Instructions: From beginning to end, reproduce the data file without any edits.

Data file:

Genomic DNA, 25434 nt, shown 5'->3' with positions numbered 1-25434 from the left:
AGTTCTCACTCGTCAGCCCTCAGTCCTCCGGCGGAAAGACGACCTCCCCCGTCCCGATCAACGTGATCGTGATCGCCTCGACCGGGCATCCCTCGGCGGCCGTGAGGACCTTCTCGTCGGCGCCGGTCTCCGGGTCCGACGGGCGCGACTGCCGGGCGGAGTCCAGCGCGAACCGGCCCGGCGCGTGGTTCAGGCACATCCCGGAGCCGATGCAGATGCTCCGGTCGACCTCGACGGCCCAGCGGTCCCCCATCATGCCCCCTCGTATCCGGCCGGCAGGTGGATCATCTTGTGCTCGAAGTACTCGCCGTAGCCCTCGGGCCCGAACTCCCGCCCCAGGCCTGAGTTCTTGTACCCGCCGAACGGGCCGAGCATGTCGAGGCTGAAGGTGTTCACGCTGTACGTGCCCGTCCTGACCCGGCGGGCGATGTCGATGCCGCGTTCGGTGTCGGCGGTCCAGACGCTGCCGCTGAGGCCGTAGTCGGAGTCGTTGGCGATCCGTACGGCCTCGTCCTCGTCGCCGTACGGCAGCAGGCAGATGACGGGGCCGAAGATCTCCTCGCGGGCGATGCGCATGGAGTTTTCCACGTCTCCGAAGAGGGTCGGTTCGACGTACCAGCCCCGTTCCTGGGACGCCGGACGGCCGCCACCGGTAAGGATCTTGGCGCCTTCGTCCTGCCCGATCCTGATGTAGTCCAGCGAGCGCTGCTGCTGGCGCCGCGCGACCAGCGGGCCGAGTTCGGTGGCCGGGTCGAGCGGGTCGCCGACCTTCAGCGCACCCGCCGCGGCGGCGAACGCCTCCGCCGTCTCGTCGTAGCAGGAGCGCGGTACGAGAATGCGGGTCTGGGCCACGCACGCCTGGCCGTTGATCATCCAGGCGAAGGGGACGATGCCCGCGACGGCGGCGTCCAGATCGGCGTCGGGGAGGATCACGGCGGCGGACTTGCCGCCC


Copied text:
Genomic DNA, 25434 nt, shown 5'->3' with positions numbered 1-25434 from the left:
AGTTCTCACTCGTCAGCCCTCAGTCCTCCGGCGGAAAGACGACCTCCCCCGTCCCGATCAACGTGATCGTGATCGCCTCGACCGGGCATCCCTCGGCGGCCGTGAGGACCTTCTCGTCGGCGCCGGTCTCCGGGTCCGACGGGCGCGACTGCCGGGCGGAGTCCAGCGCGAACCGGCCCGGCGCGTGGTTCAGGCACATCCCGGAGCCGATGCAGATGCTCCGGTCGACCTCGACGGCCCAGCGGTCCCCCATCATGCCCCCTCGTATCCGGCCGGCAGGTGGATCATCTTGTGCTCGAAGTACTCGCCGTAGCCCTCGGGCCCGAACTCCCGCCCCAGGCCTGAGTTCTTGTACCCGCCGAACGGGCCGAGCATGTCGAGGCTGAAGGTGTTCACGCTGTACGTGCCCGTCCTGACCCGGCGGGCGATGTCGATGCCGCGTTCGGTGTCGGCGGTCCAGACGCTGCCGCTGAGGCCGTAGTCGGAGTCGTTGGCGATCCGTACGGCCTCGTCCTCGTCGCCGTACGGCAGCAGGCAGATGACGGGGCCGAAGATCTCCTCGCGGGCGATGCGCATGGAGTTTTCCACGTCTCCGAAGAGGGTCGGTTCGACGTACCAGCCCCGTTCCTGGGACGCCGGACGGCCGCCACCGGTAAGGATCTTGGCGCCTTCGTCCTGCCCGATCCTGATGTAGTCCAGCGAGCGCTGCTGCTGGCGCCGCGCGACCAGCGGGCCGAGTTCGGTGGCCGGGTCGAGCGGGTCGCCGACCTTCAGCGCACCCGCCGCGGCGGCGAACGCCTCCGCCGTCTCGTCGTAGCAGGAGCGCGGTACGAGAATGCGGGTCTGGGCCACGCACGCCTGGCCGTTGATCATCCAGGCGAAGGGGACGATGCCCGCGACGGCGGCGTCCAGATCGGCGTCGGGGAGGATCACGGCGGCGGACTTGCCGCCC